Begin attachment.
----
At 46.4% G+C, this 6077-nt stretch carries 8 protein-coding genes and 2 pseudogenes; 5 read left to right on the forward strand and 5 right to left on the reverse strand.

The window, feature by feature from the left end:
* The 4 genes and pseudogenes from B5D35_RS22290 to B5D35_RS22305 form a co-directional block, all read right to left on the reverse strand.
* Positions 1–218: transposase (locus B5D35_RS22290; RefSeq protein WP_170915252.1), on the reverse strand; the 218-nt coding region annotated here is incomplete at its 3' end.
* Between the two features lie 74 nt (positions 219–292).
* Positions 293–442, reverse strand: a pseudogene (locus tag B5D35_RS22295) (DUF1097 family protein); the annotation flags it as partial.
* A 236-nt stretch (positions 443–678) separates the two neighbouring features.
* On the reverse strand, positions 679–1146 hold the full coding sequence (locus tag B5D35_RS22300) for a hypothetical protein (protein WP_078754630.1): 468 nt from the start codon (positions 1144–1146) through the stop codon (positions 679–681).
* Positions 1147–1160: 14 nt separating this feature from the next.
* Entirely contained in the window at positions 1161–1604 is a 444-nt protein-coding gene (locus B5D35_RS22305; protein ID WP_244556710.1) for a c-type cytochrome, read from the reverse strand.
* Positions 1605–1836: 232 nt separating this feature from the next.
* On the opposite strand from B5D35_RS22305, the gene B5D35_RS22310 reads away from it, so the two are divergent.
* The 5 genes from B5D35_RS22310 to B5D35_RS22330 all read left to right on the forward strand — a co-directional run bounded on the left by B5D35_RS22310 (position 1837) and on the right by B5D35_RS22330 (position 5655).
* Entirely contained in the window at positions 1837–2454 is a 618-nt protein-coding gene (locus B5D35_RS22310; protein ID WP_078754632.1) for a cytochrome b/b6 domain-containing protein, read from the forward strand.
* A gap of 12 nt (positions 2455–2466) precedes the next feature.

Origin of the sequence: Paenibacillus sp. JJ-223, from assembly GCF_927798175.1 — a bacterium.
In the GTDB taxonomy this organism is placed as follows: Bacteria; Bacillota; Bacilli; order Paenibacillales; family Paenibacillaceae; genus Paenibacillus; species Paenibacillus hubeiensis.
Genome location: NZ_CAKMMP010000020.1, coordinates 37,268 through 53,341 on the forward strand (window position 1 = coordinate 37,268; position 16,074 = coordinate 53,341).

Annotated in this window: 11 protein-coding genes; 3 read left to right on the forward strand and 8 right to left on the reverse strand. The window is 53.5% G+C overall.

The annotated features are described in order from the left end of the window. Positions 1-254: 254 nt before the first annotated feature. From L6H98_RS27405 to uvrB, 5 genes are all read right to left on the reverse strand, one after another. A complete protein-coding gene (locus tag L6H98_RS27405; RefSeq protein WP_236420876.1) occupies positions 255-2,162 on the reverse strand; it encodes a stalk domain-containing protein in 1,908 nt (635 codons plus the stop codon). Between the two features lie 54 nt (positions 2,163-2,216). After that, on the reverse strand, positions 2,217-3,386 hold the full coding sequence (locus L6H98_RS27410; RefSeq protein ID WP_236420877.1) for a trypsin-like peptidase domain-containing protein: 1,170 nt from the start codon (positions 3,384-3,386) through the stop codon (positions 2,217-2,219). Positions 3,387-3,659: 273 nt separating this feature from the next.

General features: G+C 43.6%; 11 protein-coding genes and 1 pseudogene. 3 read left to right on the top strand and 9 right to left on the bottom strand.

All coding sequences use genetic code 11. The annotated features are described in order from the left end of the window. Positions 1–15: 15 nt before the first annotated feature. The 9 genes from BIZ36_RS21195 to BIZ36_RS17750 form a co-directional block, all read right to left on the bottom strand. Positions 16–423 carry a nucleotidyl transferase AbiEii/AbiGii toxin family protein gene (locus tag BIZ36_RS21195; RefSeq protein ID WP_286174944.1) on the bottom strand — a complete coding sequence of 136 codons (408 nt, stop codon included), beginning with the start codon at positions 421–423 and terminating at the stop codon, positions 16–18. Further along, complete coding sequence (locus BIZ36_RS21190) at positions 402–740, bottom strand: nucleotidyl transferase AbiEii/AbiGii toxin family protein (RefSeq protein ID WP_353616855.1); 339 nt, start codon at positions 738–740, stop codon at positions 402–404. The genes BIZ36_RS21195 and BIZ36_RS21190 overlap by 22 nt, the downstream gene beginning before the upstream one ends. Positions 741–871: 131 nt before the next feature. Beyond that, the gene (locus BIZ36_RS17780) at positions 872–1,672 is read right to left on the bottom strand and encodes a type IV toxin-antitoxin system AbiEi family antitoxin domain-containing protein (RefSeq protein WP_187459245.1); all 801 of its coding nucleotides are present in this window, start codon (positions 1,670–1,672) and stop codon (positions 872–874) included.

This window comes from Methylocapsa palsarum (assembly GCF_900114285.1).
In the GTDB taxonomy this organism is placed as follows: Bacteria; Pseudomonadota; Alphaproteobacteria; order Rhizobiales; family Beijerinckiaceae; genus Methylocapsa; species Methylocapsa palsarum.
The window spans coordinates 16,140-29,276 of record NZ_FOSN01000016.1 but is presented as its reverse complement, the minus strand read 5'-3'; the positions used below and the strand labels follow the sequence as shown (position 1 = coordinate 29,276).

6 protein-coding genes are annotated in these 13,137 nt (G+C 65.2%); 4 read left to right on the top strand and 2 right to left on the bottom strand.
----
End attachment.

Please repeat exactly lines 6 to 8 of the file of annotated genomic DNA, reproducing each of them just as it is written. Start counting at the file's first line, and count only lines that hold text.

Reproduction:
* Positions 293–442, reverse strand: a pseudogene (locus tag B5D35_RS22295) (DUF1097 family protein); the annotation flags it as partial.
* A 236-nt stretch (positions 443–678) separates the two neighbouring features.
* On the reverse strand, positions 679–1146 hold the full coding sequence (locus tag B5D35_RS22300) for a hypothetical protein (protein WP_078754630.1): 468 nt from the start codon (positions 1144–1146) through the stop codon (positions 679–681).